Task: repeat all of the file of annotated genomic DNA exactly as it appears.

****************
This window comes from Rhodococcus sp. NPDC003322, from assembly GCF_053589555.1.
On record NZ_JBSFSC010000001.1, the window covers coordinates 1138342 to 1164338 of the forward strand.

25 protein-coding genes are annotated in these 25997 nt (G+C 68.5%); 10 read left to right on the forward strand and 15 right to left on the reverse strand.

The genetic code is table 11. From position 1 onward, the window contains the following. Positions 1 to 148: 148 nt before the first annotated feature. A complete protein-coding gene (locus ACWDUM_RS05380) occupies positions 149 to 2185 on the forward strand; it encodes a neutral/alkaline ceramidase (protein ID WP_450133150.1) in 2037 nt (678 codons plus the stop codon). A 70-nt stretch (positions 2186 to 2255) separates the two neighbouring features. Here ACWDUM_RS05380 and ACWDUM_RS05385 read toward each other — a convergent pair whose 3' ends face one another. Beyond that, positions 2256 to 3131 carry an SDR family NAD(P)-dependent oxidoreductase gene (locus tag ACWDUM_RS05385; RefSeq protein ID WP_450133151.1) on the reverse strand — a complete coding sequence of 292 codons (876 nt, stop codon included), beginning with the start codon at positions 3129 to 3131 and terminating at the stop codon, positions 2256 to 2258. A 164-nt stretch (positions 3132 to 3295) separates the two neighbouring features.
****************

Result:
This window comes from Rhodococcus sp. NPDC003322, from assembly GCF_053589555.1.
On record NZ_JBSFSC010000001.1, the window covers coordinates 1138342 to 1164338 of the forward strand.

25 protein-coding genes are annotated in these 25997 nt (G+C 68.5%); 10 read left to right on the forward strand and 15 right to left on the reverse strand.

The genetic code is table 11. From position 1 onward, the window contains the following. Positions 1 to 148: 148 nt before the first annotated feature. A complete protein-coding gene (locus ACWDUM_RS05380) occupies positions 149 to 2185 on the forward strand; it encodes a neutral/alkaline ceramidase (protein ID WP_450133150.1) in 2037 nt (678 codons plus the stop codon). A 70-nt stretch (positions 2186 to 2255) separates the two neighbouring features. Here ACWDUM_RS05380 and ACWDUM_RS05385 read toward each other — a convergent pair whose 3' ends face one another. Beyond that, positions 2256 to 3131 carry an SDR family NAD(P)-dependent oxidoreductase gene (locus tag ACWDUM_RS05385; RefSeq protein ID WP_450133151.1) on the reverse strand — a complete coding sequence of 292 codons (876 nt, stop codon included), beginning with the start codon at positions 3129 to 3131 and terminating at the stop codon, positions 2256 to 2258. A 164-nt stretch (positions 3132 to 3295) separates the two neighbouring features.